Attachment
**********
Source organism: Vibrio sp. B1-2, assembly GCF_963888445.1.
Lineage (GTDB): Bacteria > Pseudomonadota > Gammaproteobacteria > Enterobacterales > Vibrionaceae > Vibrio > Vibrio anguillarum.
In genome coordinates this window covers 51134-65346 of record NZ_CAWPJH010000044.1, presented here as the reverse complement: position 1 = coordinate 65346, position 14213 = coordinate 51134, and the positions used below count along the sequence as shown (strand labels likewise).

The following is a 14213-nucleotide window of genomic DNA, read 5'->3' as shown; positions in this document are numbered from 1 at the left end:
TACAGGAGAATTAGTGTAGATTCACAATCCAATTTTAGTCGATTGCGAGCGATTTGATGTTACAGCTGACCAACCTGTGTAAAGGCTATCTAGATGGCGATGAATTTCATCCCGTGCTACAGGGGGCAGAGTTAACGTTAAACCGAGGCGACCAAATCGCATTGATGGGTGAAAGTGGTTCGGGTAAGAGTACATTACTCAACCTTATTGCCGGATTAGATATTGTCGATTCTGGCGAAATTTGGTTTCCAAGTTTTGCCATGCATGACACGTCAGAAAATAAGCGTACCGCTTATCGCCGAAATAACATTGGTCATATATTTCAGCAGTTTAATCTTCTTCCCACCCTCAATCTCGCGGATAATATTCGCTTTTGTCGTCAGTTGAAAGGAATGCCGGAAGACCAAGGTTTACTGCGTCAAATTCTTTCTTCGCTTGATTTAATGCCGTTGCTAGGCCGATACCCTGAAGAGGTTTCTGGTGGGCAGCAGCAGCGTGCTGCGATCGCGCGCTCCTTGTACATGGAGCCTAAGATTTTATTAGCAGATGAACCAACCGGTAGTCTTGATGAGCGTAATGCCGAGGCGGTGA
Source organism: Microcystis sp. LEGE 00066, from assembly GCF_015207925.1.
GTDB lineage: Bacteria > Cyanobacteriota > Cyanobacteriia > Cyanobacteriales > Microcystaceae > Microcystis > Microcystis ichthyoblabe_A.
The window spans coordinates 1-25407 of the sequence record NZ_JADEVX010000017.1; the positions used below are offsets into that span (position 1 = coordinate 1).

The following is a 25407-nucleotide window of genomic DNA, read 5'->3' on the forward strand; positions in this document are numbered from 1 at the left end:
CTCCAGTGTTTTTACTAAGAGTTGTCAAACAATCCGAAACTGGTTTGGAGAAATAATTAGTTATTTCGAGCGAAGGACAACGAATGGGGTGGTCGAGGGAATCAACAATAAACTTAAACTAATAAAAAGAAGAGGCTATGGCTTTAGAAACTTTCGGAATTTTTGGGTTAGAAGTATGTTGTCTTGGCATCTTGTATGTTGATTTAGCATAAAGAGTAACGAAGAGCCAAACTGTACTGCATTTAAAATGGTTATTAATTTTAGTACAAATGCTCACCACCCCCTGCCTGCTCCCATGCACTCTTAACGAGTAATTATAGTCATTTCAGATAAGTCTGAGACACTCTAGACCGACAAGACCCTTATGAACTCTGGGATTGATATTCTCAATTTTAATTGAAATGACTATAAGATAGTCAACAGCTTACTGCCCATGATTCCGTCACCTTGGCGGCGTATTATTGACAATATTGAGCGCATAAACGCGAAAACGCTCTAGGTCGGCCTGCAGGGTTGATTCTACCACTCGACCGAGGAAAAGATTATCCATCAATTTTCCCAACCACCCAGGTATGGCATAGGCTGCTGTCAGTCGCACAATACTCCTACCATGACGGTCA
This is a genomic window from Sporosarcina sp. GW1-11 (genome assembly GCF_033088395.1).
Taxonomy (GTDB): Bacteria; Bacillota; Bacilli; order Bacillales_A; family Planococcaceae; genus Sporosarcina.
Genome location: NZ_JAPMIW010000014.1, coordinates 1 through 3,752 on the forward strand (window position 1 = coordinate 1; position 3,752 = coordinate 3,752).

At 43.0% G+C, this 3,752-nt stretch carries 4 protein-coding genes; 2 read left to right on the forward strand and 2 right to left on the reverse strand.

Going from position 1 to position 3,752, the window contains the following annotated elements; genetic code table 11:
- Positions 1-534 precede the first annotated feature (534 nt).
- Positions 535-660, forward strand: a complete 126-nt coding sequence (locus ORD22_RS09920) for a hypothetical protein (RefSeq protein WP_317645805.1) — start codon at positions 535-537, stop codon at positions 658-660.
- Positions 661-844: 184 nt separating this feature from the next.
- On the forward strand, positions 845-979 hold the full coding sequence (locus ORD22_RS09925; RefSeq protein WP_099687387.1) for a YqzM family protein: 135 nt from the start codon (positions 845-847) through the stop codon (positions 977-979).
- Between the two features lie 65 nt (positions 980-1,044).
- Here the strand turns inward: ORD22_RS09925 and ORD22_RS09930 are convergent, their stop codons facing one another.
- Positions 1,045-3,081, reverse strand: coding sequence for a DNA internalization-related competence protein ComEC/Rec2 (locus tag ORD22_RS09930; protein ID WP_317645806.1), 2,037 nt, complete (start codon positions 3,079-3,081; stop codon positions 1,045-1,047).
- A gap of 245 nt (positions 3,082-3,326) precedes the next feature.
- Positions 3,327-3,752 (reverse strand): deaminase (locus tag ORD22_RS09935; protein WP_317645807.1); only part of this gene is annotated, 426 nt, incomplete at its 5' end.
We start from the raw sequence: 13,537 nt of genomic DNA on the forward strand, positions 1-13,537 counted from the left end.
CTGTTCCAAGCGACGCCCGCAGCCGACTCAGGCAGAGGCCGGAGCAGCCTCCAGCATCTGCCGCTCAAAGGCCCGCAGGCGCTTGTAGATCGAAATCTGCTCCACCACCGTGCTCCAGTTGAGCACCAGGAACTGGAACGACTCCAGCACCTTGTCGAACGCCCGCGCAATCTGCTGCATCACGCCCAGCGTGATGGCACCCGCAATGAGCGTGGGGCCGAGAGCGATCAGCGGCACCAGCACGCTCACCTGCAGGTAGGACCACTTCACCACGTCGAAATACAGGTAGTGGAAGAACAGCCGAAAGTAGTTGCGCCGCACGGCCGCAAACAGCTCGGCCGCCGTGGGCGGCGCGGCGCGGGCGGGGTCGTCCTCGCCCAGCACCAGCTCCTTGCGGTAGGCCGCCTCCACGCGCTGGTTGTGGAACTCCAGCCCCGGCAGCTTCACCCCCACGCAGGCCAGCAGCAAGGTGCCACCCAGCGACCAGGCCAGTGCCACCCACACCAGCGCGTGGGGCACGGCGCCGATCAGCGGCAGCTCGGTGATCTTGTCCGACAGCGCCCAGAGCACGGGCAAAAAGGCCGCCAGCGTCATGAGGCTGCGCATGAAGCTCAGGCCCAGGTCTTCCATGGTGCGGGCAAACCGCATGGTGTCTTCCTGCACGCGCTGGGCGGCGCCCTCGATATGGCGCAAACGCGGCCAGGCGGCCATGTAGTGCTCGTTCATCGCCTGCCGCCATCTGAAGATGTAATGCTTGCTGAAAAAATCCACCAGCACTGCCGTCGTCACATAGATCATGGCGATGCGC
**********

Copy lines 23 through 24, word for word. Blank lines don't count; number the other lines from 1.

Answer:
- A gap of 245 nt (positions 3,082-3,326) precedes the next feature.
- Positions 3,327-3,752 (reverse strand): deaminase (locus tag ORD22_RS09935; protein WP_317645807.1); only part of this gene is annotated, 426 nt, incomplete at its 5' end.